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The original item was published from 1/27/2021 8:40:07 AM to 3/30/2021 12:00:00 AM.

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Posted on: January 29, 2021

[ARCHIVED] Sewer Smell? It Could Be an Unused Pipe


By Cassie McClure 

Published in the Las Cruces Bulletin 1/29/21

Las Cruces Utilities (LCU) knows that eliminating or minimizing sewage smells are a crucial component of proper infrastructure maintenance. LCU sends crews out to different locations throughout Las Cruces to check odor levels and ensure that chemicals are neutralizing the sulfate ions properly. However, when the smells are coming from a residential home, the answer can be much simpler – a dry pipe can become a smelly pipe.

“When we answer odor complaints, one of the first things we do is check the P-traps," John Mrozek, LCU deputy director Wastewater, said. "We'll shine a light down the drains to see if water reflects back and if not, we pour water down the drain."

Pipes traditionally come with their own method to trap sewage gas - a P-trap, which is a bend in the pipe. The bend allows water to seal in the sewer gases and stops them from coming into the home.

"When a pipe goes unused, say a guest bathroom or utility closet, the trap can dry up and the gases will then come back into the home," Mrozek said. He explained that LCU crews will examine vent stacks on roofs as well. Those vents help move air displaced by water flowing in the pipe. Faulty construction can send sewage smells into the home as well, but more rarely, said Mrozek.LCU Odor 2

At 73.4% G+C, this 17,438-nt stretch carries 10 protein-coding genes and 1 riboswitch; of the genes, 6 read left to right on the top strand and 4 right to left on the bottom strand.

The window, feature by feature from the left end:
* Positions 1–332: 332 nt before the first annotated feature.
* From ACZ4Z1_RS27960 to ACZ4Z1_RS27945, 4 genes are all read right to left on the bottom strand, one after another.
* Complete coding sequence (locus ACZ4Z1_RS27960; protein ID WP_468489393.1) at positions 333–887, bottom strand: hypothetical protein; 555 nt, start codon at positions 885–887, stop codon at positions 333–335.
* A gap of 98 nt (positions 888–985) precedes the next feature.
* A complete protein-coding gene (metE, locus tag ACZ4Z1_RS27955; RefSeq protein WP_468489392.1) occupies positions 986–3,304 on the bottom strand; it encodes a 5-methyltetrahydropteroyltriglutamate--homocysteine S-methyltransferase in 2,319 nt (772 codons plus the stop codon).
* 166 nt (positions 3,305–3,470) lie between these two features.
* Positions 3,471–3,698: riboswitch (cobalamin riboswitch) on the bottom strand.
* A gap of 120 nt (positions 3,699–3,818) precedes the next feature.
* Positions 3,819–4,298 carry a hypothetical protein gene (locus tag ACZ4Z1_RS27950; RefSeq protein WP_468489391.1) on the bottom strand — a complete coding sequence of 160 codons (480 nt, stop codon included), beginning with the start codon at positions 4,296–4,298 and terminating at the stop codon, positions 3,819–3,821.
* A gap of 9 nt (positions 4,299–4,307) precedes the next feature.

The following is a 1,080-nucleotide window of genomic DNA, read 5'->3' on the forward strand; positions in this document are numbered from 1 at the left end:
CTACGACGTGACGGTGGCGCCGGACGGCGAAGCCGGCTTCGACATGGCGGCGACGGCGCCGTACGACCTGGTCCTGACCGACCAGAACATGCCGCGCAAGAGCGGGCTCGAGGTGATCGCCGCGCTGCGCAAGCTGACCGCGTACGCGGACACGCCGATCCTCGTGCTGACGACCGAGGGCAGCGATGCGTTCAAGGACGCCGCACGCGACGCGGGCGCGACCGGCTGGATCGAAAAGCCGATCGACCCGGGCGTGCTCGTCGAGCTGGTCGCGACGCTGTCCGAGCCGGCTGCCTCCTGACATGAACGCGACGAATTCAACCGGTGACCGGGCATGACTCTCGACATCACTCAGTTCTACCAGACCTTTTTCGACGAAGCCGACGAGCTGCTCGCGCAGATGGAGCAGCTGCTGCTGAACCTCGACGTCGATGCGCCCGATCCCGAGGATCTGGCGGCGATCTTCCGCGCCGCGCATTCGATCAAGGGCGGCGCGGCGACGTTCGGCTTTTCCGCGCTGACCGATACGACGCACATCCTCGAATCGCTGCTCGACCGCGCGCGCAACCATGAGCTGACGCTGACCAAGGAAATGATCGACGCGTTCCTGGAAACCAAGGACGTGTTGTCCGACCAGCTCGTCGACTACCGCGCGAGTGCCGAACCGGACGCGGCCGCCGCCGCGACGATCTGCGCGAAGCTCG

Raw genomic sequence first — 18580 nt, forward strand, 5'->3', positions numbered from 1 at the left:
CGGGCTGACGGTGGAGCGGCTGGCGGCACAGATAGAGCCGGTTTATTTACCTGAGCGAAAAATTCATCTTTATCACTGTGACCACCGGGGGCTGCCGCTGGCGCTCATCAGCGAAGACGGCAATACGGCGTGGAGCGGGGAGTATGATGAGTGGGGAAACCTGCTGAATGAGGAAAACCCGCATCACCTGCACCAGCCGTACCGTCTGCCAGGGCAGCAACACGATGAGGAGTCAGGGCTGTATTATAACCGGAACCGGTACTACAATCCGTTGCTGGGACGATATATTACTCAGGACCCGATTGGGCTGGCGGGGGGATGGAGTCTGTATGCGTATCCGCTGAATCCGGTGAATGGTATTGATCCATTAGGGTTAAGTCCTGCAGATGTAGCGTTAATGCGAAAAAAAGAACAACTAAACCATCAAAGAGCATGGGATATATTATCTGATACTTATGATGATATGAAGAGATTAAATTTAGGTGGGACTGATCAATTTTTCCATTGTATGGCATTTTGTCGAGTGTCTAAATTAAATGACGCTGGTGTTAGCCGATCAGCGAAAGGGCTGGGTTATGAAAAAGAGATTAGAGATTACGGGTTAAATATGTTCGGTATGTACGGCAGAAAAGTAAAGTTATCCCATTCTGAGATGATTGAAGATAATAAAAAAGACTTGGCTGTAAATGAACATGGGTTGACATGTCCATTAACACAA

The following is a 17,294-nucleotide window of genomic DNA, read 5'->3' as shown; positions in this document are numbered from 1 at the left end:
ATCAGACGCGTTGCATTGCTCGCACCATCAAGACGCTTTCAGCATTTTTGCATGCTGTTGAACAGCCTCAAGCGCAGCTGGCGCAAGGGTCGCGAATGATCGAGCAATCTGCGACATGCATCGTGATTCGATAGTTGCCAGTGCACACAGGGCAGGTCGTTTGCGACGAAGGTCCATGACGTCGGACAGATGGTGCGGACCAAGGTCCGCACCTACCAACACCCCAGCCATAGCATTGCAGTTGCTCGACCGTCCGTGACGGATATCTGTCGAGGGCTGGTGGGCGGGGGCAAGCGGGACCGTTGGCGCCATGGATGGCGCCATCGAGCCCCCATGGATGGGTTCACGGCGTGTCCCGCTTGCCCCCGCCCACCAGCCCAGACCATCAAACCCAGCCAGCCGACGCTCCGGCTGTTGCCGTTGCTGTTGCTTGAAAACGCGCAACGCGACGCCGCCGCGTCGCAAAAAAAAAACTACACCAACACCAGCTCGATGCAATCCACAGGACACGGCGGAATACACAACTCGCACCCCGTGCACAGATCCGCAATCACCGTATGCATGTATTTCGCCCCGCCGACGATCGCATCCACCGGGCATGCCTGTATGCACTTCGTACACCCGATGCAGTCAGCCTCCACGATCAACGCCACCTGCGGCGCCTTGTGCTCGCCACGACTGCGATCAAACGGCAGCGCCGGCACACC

"LCU uses quite a bit of resources to control sewer odor, from our plant and within the city, by applying odor control chemicals," Mrozek said. "It's a concerted effort so that the public doesn’t notice odors or keeps them at a reasonable minimum amount, but we're always willing to come to visit a residence and double-check their sewer lines if they notice a smell they can't get to go away."

LCU can be reached at 575-528-3500 from 8 a.m. - 5 p.m. Monday through Friday. LCU provides services to approximately 100,000 Las Cruces residents and businesses.


PHOTO 1: LCU Water Maintenance Workers Eric Medrano and Steve Cristo use a tool to measure odor on a local sewer maintenance hole. LCU measures the odor in the streets, but sometimes dry plumbing allows sewer gases back into homes. If you smell sewage, try running water for 10 minutes down a drain to see if it helps. 

Inset: The odor measurement tool that LCU uses to check the hydrogen sulfide gas levels around Las Cruces.

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